Tayside pub owners have been warned to be on their guard against desperate drinkers fabricating funerals in order to enjoy an indoor pint.
It is understood pub-goers missing their local have been going to extreme lengths to get back to propping up the bar amid the coronavirus clampdown, including hiring function halls for fake wakes.
It comes after the Scottish Government imposed severe new restrictions on bars and restaurants last week, including banning indoor alcohol sales for 16 days.
Exemptions include for significant “life events” including weddings and funerals, when up to 20 guests can be sold alcohol until 10pm.
The Courier understands at least one pub in Dundee has been made aware of the scam.
Angus-based expert licensing solicitor Janet Hood hit out at the sham mourners for deceiving landlords during an already difficult time.
She said: “It’s a simply stupid thing to do and I would recommend nobody carry on in this irresponsible way.
“It could have serious consequences.
“If the police or licensing officers were made aware of this there could be a big risk of licences being lost.”
Ms Hood, who represent licence holders during disputes as well as offering consultancy, advised all bar and restaurant staff to check any funeral bookings while the restrictions are in place.
“A premises manager or personal licence holder should follow due diligence and ask any appropriate questions, as they have to do with track and trace,” she said.
“If it was me I would do basic checks, perhaps to see if a service is being held beforehand. If the licensed trade was to take everyone’s word for it and this happened to them with someone pulling the wool over their eyes it could cause them a lot of difficulties.”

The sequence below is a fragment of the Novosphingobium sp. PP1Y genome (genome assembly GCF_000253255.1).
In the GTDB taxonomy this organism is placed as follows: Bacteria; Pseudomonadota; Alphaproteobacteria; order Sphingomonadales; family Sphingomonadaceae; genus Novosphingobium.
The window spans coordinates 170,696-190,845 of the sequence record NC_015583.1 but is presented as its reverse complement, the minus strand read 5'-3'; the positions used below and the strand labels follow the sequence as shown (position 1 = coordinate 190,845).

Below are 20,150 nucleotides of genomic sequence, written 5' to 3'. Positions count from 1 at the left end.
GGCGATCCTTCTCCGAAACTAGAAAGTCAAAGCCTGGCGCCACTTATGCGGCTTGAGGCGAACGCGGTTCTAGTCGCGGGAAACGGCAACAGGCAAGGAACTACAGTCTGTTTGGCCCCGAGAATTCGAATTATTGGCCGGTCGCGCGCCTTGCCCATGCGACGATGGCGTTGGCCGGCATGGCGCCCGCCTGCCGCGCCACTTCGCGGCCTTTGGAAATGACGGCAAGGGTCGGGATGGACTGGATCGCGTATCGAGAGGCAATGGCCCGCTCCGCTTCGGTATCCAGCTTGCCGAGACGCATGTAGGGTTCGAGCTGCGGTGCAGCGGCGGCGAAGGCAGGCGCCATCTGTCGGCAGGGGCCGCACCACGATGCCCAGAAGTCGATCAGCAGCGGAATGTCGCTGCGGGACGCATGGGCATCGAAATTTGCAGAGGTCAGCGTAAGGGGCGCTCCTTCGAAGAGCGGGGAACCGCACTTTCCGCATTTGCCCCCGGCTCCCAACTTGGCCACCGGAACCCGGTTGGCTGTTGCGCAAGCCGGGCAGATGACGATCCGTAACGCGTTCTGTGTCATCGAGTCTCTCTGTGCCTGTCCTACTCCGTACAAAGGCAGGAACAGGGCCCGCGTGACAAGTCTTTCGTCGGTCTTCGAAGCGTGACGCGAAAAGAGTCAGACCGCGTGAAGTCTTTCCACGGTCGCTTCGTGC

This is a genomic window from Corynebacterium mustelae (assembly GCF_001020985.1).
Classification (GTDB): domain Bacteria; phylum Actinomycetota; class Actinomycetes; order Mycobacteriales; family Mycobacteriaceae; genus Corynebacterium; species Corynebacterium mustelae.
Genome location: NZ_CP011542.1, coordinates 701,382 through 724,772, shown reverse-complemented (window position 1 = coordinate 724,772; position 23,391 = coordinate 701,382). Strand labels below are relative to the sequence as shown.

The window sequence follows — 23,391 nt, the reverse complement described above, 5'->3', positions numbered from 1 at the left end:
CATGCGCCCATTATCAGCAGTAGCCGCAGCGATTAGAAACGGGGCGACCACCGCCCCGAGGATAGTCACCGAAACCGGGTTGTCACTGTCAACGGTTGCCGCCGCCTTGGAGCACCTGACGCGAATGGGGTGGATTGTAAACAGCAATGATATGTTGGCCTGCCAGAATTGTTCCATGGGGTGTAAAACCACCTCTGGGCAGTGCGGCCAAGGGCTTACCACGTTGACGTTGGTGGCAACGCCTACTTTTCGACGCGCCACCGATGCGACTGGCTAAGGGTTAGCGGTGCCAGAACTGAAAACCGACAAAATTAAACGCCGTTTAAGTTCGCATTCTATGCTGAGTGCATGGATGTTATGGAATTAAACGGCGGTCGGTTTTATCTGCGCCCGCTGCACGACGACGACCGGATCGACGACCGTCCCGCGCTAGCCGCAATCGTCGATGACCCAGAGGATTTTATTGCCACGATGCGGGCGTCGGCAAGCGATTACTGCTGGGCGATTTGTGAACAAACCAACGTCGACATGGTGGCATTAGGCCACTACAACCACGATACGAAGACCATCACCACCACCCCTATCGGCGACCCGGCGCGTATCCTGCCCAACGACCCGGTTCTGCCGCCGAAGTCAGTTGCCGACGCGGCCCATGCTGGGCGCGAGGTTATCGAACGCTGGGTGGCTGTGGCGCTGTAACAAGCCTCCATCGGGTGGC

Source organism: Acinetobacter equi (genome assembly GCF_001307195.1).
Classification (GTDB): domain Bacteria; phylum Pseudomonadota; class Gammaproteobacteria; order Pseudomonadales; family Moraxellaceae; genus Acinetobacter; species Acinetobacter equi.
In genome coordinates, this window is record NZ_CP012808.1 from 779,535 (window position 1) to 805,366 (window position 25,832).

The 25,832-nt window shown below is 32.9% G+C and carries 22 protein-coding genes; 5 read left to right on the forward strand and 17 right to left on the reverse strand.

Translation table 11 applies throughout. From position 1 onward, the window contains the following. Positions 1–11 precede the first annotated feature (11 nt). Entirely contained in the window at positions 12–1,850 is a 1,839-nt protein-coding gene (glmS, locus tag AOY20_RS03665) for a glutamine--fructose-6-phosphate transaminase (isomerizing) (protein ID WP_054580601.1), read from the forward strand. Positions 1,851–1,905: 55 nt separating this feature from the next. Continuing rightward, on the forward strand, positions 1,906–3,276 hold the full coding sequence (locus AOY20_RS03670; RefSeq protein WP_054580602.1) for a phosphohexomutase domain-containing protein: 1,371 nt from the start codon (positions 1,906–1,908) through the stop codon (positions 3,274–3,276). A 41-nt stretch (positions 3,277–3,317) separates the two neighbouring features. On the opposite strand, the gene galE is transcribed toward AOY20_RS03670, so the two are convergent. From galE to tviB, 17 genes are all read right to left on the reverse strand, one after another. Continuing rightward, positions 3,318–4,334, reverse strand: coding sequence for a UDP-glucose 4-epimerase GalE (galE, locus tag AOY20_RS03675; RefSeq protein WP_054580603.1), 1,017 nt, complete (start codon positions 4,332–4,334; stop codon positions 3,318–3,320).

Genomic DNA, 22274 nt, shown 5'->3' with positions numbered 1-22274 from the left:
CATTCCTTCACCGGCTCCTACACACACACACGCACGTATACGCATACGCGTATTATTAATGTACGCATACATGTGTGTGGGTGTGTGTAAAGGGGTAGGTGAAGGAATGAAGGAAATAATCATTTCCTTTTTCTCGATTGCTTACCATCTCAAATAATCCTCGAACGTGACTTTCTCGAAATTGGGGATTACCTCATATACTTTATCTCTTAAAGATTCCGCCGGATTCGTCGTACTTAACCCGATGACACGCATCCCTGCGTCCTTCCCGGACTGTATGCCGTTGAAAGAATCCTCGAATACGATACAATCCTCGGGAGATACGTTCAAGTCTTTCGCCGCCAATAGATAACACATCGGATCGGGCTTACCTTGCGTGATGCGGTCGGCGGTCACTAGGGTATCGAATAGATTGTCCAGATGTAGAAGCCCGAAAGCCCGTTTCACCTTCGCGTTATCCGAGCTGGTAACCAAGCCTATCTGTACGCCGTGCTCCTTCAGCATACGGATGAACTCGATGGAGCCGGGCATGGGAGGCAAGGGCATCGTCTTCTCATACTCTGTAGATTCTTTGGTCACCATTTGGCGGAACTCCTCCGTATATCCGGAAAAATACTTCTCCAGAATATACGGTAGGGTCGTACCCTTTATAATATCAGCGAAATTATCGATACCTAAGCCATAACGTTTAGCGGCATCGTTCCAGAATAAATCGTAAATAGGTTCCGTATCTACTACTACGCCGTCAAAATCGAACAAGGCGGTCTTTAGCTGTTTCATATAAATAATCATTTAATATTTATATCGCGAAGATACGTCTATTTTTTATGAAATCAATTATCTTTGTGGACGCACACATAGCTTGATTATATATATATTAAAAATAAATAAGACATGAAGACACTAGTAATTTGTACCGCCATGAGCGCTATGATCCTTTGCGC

But she pointed out it may be difficult to make checks without upsetting grieving families.
“It’s not an easy thing to check because you don’t want to be insensitive to people who are holding genuine funerals,” she said.
“I’d advise licence holders to do basic checks in the most sensitive way possible, to keep themselves right but without going to the level of asking to see death certificates.”
Licensing officers in Dundee are carrying out regular visits to pubs in the city, to make sure restrictions are being followed.
Ms Hood also hit out at the additional strain the trick is putting on hospitality staff, who lost profits during lockdown and are now wrangling with curfews, social distancing and track and trace.
“It is absolutely awful for the licensed trade at the moment,” she said.
“They already have so many rules and regulations to follow and make sure their customers are following them too, never mind having to check things like this now too.
“It won’t be the ones doing the drinking who are held responsible, it will be the people pouring the drinks and holding the licence.
“It’s just another stick to beat the licensed trade with and this is the last thing they need.
“It’s quite serious and I think anyone with a licensed premises needs to be warned about this.”
A Dundee City Council spokesperson said: “Our officers regularly visit establishments to help them fulfil their obligations under national coronavirus guidance by providing advice and support.”
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